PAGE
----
Lise Vaugeois MPP, Thunder Bay–Superior North

Government of Ontario

NDP’s Burch tables bill to protect vulnerable Ontarians in supportive living homes

Published on November 16, 2022

QUEEN’S PARK – Following reports of facilities with horrific living conditions, NDP MPP Jeff Burch (Niagara Centre) re-tabled his bill to regulate supportive living homes and ensure quality care for vulnerable Ontarians with complex care needs.

Recent reporting has revealed residents in some homes have suffered from a lack of food, persistent cockroach and bedbug infestations, piles of garbage, and mouldy infrastructure.

“No vulnerable person should be left in horrifying living conditions that leave them hungry and surrounded by pests. Supportive living homes remain alarmingly unregulated, and this lets bad actors get away with creating utterly inhumane conditions with no minimum standard of care,” said Burch. “We can fix this problem and ensure that supportive living accommodations are always a safe option for people who need help to live independently by regulating the sector. By passing my bill, we can ensure that supportive living facilities are truly a home for residents.”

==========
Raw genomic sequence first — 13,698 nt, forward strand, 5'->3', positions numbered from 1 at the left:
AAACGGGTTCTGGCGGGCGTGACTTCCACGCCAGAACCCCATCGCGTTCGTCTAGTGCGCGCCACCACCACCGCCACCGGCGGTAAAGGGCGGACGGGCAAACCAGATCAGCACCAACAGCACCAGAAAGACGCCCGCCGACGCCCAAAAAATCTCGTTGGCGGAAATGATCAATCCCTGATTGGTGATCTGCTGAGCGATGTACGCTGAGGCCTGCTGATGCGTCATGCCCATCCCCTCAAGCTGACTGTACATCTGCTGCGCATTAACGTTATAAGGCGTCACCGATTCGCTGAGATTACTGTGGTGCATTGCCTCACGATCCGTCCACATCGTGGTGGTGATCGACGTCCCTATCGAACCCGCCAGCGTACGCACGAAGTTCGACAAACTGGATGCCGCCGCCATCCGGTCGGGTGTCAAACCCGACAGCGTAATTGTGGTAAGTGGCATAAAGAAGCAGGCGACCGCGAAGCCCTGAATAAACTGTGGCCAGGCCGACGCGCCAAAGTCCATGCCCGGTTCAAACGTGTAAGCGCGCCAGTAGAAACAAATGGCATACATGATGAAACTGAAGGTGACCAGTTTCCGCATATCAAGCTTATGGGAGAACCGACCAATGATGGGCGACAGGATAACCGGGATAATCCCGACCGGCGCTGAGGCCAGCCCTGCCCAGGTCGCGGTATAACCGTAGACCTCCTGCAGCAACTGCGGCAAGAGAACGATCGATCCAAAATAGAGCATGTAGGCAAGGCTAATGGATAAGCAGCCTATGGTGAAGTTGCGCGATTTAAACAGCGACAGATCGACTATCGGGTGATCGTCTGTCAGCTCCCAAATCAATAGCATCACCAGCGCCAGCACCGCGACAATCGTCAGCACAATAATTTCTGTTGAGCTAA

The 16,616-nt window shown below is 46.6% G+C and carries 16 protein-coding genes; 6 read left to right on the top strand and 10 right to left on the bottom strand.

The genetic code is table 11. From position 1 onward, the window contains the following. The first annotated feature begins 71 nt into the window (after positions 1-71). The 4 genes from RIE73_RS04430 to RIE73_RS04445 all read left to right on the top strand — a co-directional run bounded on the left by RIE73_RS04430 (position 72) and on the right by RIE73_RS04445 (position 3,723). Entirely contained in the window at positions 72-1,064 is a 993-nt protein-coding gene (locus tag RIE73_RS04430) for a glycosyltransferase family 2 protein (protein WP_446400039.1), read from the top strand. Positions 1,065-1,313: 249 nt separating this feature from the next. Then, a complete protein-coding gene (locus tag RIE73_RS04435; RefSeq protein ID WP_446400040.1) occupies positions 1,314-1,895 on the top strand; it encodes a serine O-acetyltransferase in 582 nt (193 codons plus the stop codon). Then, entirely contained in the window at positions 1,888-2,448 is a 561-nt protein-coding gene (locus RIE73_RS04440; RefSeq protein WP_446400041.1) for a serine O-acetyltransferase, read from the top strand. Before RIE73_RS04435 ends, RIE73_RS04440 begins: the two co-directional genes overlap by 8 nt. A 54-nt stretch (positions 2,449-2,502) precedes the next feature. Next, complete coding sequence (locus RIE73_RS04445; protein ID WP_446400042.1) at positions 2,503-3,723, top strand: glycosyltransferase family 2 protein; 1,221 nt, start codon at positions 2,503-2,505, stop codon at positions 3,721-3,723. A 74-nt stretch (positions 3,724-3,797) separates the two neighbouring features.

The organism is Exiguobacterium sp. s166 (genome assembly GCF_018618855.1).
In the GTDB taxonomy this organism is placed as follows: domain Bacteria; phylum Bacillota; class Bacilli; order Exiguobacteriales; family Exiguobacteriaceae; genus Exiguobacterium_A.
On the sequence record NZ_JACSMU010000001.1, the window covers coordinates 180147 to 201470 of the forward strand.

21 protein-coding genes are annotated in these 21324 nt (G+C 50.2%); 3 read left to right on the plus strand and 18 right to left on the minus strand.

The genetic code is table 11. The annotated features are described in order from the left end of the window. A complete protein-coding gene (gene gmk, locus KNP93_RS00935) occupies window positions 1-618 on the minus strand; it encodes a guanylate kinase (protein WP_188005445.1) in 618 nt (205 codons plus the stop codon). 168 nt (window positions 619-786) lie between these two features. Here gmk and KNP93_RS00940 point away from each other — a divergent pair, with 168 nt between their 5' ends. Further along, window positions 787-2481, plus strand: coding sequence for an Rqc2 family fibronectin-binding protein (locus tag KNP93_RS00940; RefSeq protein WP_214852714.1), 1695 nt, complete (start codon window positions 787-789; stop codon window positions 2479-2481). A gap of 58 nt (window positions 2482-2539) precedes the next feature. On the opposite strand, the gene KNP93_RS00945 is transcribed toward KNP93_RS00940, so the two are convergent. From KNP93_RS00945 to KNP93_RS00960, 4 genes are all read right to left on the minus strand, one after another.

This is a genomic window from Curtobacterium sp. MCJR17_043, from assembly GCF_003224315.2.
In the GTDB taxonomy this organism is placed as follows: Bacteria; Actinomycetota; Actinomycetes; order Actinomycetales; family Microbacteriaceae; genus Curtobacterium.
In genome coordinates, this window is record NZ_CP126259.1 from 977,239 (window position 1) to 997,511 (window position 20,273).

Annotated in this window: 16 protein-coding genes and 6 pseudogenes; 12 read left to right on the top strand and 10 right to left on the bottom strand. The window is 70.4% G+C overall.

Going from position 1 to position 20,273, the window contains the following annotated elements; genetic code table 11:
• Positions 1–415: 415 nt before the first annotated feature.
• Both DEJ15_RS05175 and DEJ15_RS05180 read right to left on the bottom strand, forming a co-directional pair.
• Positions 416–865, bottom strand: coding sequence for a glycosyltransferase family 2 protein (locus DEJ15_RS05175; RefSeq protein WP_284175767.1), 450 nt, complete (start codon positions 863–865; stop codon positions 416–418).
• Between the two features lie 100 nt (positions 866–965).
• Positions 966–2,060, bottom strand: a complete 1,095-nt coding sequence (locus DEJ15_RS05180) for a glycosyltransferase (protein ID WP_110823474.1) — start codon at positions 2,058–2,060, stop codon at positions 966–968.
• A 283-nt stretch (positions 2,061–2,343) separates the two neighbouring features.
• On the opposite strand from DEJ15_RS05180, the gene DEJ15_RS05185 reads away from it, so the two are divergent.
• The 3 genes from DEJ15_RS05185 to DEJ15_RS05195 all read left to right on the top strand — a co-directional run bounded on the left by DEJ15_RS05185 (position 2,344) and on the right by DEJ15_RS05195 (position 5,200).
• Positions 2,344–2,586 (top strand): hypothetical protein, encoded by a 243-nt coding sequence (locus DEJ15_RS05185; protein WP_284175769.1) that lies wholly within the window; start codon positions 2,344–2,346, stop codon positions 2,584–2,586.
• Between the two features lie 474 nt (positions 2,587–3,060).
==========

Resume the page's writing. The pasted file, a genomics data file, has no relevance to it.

Supportive care living homes provide critical help for some of the most vulnerable people in our province. When Ontarians have a loved one with dementia or complex mental and physical health needs, they count on supportive living homes to provide an extra level of care.

“It is our obligation to put a stop to inhumane conditions and ensure supportive living is always there when people need it," said Burch. "I urge the government to make good on their promise and take action to ensure that the health and safety of residents in supportive living are protected.”

Burch’s private member’s bill received all-party support in 2018, but the Ford government refused to prioritize making it law. If passed, the bill will create a framework for inspection and complaint protocols, introduce new safeguards to protect residents, and make failure to have a license a punishable offence with fines of up to $1,000 per day.